22.     Of course, it will often not be sensible for a judge sitting at first instance in the High Court to seek to exercise that jurisdictional power which he or she has. Ordinarily, once an appeal is on foot before the Court of Appeal it is this court which should control all procedural matters in relation to the appeal, and one would expect a judge sitting at first instance to be alert to ensure that he or she did not seek to intervene in procedural matters in relation to an appeal except where there is good reason to do so.
23.     If there is to be an intervention by a judge sitting at first instance in the procedural framework for an appeal by means of the order that he or she makes, that should be on a considered basis and should be properly explained by the judge. With the benefit of the transcript of the hearing and the explanation by counsel, it can be seen that this did not
happen here.
The question of abridgement of time for service of the notice of appeal was not debated at the hearing. The matter went by default in the drafting of what became paragraph 6 that was done by counsel after the hearing on 16 October, and the final form of the order was presented to the judge for approval without his attention being drawn to the point.
24.     The second submission by Mr de Navarro is that this court, on the Trust’s present application, should exercise its discretion to extend the time for compliance with paragraph 6 of the order made by the judge with respect to service of the notice of appeal, and should correspondingly adjust paragraph 8 of the order to allow for the continuation of the stay while the Trust’s appeal proceeds. Mr de Navarro contends that such an exercise of discretion would give best effect overall to the Overriding Objective. There is no significant detriment to the claimant in the delay before the notice of appeal was served on her, he says. The delay was very short. It would be disproportionate and contrary to the interests of justice between the parties that the Trust should be deprived of its right to appeal by reason of this trivial error as to service when it had achieved the main objective required by the judge, which was to ensure that the appeal itself was brought quickly. The action required to achieve that objective was the filing of the notice of appeal, which was done within the truncated time provided for in the order.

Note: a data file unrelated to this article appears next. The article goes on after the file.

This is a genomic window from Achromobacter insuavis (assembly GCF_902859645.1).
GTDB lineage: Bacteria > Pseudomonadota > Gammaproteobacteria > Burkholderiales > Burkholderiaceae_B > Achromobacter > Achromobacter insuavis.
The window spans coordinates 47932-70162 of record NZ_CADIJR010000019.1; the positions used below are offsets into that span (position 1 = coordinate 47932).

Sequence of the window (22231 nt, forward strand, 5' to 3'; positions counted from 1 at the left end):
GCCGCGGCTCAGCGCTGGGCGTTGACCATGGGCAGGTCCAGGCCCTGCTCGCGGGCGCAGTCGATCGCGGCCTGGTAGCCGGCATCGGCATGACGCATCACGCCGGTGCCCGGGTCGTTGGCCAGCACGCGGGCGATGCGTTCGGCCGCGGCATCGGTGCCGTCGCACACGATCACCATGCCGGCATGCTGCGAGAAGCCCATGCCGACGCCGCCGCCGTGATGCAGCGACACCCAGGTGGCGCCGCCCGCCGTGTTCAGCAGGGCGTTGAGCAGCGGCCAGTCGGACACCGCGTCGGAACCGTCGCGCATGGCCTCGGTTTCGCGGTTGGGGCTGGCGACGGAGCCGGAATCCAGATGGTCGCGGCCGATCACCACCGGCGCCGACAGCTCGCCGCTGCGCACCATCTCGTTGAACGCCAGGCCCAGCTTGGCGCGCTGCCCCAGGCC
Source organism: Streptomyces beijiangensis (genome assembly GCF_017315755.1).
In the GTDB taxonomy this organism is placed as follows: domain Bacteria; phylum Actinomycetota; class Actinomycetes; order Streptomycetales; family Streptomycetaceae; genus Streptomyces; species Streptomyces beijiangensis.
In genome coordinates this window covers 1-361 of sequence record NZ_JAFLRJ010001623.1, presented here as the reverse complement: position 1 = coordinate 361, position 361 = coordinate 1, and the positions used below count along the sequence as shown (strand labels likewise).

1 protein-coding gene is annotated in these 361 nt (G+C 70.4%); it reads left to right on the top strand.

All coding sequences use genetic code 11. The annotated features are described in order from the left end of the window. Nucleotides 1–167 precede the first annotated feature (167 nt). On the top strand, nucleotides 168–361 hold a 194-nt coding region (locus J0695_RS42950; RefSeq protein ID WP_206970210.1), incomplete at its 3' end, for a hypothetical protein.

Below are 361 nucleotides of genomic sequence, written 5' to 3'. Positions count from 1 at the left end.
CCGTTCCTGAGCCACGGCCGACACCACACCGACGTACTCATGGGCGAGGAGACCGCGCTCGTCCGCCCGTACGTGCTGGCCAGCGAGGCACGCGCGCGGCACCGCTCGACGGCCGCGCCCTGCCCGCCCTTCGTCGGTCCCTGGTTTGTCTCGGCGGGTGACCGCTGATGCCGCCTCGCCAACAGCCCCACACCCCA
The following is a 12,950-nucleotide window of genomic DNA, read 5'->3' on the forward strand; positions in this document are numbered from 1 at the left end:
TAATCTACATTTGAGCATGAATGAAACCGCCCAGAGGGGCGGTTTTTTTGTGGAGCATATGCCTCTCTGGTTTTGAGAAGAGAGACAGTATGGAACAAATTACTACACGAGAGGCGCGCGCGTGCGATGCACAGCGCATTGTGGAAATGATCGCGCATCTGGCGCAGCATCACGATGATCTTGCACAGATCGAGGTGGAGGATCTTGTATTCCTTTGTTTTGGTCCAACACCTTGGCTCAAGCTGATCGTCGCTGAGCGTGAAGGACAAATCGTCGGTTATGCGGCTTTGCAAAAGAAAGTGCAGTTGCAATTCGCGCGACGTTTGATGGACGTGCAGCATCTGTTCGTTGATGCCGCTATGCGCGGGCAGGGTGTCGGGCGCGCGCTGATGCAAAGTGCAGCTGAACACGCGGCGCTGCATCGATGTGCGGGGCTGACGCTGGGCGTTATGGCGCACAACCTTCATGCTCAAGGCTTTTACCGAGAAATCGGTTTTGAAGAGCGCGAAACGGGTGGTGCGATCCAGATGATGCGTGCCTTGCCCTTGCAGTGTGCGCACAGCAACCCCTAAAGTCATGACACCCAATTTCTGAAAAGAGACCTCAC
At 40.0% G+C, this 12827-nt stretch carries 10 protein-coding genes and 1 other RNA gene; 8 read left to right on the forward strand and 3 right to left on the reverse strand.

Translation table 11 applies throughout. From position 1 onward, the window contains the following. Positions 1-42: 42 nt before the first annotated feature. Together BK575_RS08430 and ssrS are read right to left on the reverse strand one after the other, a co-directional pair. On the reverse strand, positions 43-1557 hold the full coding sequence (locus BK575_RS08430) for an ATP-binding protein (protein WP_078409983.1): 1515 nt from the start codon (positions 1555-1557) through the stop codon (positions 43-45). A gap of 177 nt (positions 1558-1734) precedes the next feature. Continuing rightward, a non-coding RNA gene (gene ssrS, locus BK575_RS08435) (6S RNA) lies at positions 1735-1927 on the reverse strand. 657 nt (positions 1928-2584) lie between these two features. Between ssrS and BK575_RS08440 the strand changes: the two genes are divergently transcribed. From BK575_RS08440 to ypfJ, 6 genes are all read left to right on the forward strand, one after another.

25.     The Overriding Objective is set out in CPR Part 1.1(1), as follows:
“(1) These Rules are a new procedural code with the overriding objective of enabling the court to deal with cases justly and at proportionate cost.
(2) Dealing with a case justly and at proportionate cost includes, so far as is practicable –
(a) ensuring that the parties are on an equal footing;
(b) saving expense;
(c) dealing with the case in ways which are proportionate –
(i) to the amount of money involved;
(ii) to the importance of the case;
(iii) to the complexity of the issues; and
(iv) to the financial position of each party;
(d) ensuring that it is dealt with expeditiously and fairly;
(e) allotting to it an appropriate share of the court’s resources, while taking into account the need to allot resources to other cases; and
(f) enforcing compliance with rules, practice directions and orders.”
26.     CPR Part 1.1(1) refers to the objective of dealing with cases justly, and Part 1.1(2) fleshes out what is meant by that, in particular, for present purposes, in paragraphs (d) and (f). Paragraph (f) is a recent amendment to the rule introduced to reinforce the importance of compliance in proper time with procedural requirements, including those in court orders.
27.     An application for an extension of time for compliance with an order after the time for compliance has elapsed is to be regarded as equivalent to an application for relief against sanctions under CPR Part 3.9: see Hysaj v Secretary of State for the Home Department [2014] EWCA Civ 1633, especially at paragraph [36]. CPR Part 3.9 provides in paragraph (1) as follows:
“On an application for relief from any sanction imposed for a failure to comply with any rule, practice direction or court order, the court will consider all the circumstances of the case, so as to enable it to deal justly with the application, including the need –
(a) for litigation to be conducted efficiently and at proportionate cost; and
(b) to enforce compliance with rules, practice directions and orders.”